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I would wager that most people who have an iPhone or iPad use the default Apple iOS Mail application, rather than a third-party app, to read their email.

And if you’re one of those people, you could be at risk from an unpatched vulnerability that could allow hackers to convincingly trick you into handing them your passwords.

As The Register describes, Ernst and Young security researcher Jan Soucek has gone public with details of a serious flaw that he found in the default Mail app.

“Back in January 2015 I stumbled upon a bug in iOS’s mail client, resulting in <meta http-equiv=refresh> HTML tag in e-mail messages not being ignored. This bug allows remote HTML content to be loaded, replacing the content of the original e-mail message. JavaScript is disabled in this UIWebView, but it is still possible to build a functional password “collector” using simple HTML and CSS.”

A video made by Soucek demonstrates the serious risk that a hacker could exploit the flaw to steal passwords, such as those belonging to a victim’s iCloud account.

In a nutshell, Soucek has found a way to do something which any properly-working email client should never allow – popping up a realistic message box asking for a password to be entered.

Users could be easily duped by such a message to enter, as in the video example above, their iCloud credentials.

Sneakily, the attack code uses cookies to ensure that it is only displayed once on each victims’ computer, reducing the chances of suspicions being raised that something odd has occurred.

Maill app bug code

And what trouble could come from a malicious party getting hold of your Apple iCloud details?

Well, you shouldn’t have to think very long before you remember the plight of various female celebrities who were embarrassed to find their intimate snapshots plastered all over the internet last year after their accounts were compromised.

Of course, the flaw could easily be exploited in attempts to harvest passwords for non-iCloud accounts, as well.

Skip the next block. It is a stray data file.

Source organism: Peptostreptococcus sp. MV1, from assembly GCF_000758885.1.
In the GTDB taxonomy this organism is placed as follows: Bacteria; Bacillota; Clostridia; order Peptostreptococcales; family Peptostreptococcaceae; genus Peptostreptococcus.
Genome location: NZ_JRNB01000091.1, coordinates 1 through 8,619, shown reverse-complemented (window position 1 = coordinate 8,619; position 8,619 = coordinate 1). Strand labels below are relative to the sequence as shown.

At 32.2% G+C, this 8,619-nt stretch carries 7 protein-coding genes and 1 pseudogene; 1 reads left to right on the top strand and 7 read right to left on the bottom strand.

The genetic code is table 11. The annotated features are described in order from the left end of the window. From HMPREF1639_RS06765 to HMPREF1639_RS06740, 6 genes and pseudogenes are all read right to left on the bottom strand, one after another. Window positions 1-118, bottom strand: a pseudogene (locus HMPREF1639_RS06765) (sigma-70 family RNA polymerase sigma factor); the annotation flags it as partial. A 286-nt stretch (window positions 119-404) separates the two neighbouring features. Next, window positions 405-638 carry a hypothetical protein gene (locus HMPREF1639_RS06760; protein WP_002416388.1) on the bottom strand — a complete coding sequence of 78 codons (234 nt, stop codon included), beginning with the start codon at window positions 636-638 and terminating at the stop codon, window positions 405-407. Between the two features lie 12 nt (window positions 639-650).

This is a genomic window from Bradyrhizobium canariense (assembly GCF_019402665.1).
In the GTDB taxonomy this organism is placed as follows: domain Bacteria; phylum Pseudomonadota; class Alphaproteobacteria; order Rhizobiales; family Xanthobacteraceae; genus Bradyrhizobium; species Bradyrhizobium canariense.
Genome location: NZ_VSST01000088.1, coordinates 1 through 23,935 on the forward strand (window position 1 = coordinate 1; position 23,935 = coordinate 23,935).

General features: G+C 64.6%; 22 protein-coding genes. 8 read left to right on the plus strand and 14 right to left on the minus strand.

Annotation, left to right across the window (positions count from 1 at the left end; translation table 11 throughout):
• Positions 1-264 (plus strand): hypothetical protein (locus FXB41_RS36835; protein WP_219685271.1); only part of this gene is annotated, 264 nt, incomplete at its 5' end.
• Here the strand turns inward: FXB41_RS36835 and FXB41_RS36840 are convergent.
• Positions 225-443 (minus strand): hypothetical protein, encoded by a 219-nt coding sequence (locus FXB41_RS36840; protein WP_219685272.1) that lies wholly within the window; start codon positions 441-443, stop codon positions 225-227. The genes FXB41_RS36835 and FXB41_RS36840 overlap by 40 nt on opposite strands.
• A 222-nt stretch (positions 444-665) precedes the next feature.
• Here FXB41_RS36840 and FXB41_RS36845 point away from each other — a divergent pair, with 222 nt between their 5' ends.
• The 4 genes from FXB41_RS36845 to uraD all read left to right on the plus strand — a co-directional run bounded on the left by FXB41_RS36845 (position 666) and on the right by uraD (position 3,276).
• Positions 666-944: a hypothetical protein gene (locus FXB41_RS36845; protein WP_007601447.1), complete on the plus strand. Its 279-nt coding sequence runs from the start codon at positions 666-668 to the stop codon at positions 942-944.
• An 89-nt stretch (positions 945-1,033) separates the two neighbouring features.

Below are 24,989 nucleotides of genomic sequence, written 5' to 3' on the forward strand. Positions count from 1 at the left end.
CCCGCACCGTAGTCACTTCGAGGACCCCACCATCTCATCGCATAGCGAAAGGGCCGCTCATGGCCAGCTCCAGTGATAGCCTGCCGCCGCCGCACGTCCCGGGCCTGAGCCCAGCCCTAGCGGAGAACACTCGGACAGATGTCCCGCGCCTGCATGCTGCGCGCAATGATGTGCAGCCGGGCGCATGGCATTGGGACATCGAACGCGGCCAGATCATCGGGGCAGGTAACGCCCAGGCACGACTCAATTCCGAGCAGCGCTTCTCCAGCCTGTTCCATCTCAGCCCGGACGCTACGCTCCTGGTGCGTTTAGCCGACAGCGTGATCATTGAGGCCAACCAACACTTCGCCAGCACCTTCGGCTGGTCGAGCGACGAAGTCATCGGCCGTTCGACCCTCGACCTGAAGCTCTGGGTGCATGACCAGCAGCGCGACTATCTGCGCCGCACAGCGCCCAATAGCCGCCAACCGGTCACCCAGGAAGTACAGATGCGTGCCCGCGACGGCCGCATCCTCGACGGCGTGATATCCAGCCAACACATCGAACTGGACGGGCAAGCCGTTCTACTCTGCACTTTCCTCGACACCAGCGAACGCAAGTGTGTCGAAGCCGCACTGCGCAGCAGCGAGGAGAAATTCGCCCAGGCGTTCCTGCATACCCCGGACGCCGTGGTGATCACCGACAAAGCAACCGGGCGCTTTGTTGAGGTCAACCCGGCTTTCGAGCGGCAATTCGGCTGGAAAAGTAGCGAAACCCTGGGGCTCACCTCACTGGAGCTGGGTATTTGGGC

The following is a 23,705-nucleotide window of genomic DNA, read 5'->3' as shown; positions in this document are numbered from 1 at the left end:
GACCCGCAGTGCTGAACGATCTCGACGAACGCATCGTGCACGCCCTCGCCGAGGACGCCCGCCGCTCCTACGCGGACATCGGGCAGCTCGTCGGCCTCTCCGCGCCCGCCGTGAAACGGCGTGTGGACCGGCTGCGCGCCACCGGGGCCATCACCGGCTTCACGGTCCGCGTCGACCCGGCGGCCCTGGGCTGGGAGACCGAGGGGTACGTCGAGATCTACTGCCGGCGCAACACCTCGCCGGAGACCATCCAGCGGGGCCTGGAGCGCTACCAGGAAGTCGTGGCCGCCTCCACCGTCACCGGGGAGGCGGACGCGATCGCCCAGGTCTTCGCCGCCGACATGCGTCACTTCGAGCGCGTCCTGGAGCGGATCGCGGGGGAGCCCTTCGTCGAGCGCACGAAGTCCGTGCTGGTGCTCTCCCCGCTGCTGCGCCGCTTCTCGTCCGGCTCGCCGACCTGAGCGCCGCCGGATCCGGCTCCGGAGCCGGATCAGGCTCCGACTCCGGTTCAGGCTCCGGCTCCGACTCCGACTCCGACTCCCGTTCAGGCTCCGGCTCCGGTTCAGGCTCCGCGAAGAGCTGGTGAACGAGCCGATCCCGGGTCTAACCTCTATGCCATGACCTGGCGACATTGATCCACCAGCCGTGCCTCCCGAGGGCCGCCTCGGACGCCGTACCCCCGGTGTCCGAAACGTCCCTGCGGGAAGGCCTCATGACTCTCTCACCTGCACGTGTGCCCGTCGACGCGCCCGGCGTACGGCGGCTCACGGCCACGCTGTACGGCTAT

Soucek says that he notified Apple about the vulnerability, sharing technical information about how it worked, on 15 January 2015. But at the time of writing, the bug has yet to be fixed.

Mail appControversially, Soucek has now released code demonstrating how the vulnerability can be exploited on Github, potentially putting it in the hands of malicious hackers and identity thieves.

Although I can understand his frustration with Apple’s lack of response for fixing the issue, Soucek could have applied pressure to the company by demonstrating the flaw to the tech media, rather than releasing exploit code for potential misuse.

Meanwhile, as we wait for Cupertino to roll out a patch, it would be wisest to either exercise extreme caution whenever an unexpected pop-up appears while perusing our Mail inbox, or use a third-party email app instead.


Editor’s Note: The opinions expressed in this and other guest author articles are solely those of the contributor, and do not necessarily reflect those of Tripwire, Inc.

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  • Guest

    Graham, you often criticise security researchers for releasing 'proof of concept' bugs. But for a company as large as Apple it unacceptable for them to take six months and not to have fixed the problem.

    Putting "pressure" on Apple by going to the media probably won't work because newspapers etc. don't care unless there's a problem out there in the wild. A lot of them aren't prepared to criticise Apple anyway, so what's this researcher got to lose by putting this vulnerability out there?

    It sounds like he gave Apple a chance and they blew it. I'd wager that this will now be fixed as a matter of priority. As far as we know this could have been exploited prior to him reporting it (i.e. somebody else has already discovered it).

    He's done us all a favour by going public.

  • gadget37

    In response to this article I changed my Apple password. I have 2 factor authentication but don't understand how it works with Apple. My second iPhone says I need to generate an app specific password yet the iPhone supports 2FA and you are not supposed to have to use app specific passwords with devices supporting 2FA. It's all very well having these extra security tools in place but when they are complex and confusing it is a real barrier to appropriate security adoption!

  • Is this mail bug still present in the iOS or not? Anyway, I am going to change my password right now just to be safe.